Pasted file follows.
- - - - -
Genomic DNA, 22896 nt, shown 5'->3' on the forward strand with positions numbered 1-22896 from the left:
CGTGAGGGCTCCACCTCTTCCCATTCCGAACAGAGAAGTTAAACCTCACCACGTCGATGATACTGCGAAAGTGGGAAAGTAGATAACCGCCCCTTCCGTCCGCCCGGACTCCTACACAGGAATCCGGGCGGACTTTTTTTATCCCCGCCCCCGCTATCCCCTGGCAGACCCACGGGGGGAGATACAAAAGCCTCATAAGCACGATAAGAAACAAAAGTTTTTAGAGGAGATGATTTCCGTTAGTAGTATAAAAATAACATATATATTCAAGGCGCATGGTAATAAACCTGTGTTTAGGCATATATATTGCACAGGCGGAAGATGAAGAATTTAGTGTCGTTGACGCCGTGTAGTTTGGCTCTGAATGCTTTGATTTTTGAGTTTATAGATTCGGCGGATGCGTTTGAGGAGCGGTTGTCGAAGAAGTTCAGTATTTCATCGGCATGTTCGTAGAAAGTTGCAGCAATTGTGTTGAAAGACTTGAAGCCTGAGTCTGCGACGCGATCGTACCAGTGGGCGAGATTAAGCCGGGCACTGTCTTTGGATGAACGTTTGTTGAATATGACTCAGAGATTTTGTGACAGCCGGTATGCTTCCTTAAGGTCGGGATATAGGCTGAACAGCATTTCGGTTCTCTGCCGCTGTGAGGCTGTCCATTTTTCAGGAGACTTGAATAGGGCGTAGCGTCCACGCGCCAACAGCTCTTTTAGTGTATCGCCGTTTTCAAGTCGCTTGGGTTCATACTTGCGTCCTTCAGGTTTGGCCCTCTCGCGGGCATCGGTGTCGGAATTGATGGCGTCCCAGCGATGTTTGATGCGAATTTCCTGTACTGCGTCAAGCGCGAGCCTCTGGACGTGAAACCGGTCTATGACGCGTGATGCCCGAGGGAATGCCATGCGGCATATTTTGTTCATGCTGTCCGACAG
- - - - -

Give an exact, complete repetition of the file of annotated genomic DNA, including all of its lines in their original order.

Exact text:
Genomic DNA, 22896 nt, shown 5'->3' on the forward strand with positions numbered 1-22896 from the left:
CGTGAGGGCTCCACCTCTTCCCATTCCGAACAGAGAAGTTAAACCTCACCACGTCGATGATACTGCGAAAGTGGGAAAGTAGATAACCGCCCCTTCCGTCCGCCCGGACTCCTACACAGGAATCCGGGCGGACTTTTTTTATCCCCGCCCCCGCTATCCCCTGGCAGACCCACGGGGGGAGATACAAAAGCCTCATAAGCACGATAAGAAACAAAAGTTTTTAGAGGAGATGATTTCCGTTAGTAGTATAAAAATAACATATATATTCAAGGCGCATGGTAATAAACCTGTGTTTAGGCATATATATTGCACAGGCGGAAGATGAAGAATTTAGTGTCGTTGACGCCGTGTAGTTTGGCTCTGAATGCTTTGATTTTTGAGTTTATAGATTCGGCGGATGCGTTTGAGGAGCGGTTGTCGAAGAAGTTCAGTATTTCATCGGCATGTTCGTAGAAAGTTGCAGCAATTGTGTTGAAAGACTTGAAGCCTGAGTCTGCGACGCGATCGTACCAGTGGGCGAGATTAAGCCGGGCACTGTCTTTGGATGAACGTTTGTTGAATATGACTCAGAGATTTTGTGACAGCCGGTATGCTTCCTTAAGGTCGGGATATAGGCTGAACAGCATTTCGGTTCTCTGCCGCTGTGAGGCTGTCCATTTTTCAGGAGACTTGAATAGGGCGTAGCGTCCACGCGCCAACAGCTCTTTTAGTGTATCGCCGTTTTCAAGTCGCTTGGGTTCATACTTGCGTCCTTCAGGTTTGGCCCTCTCGCGGGCATCGGTGTCGGAATTGATGGCGTCCCAGCGATGTTTGATGCGAATTTCCTGTACTGCGTCAAGCGCGAGCCTCTGGACGTGAAACCGGTCTATGACGCGTGATGCCCGAGGGAATGCCATGCGGCATATTTTGTTCATGCTGTCCGACAG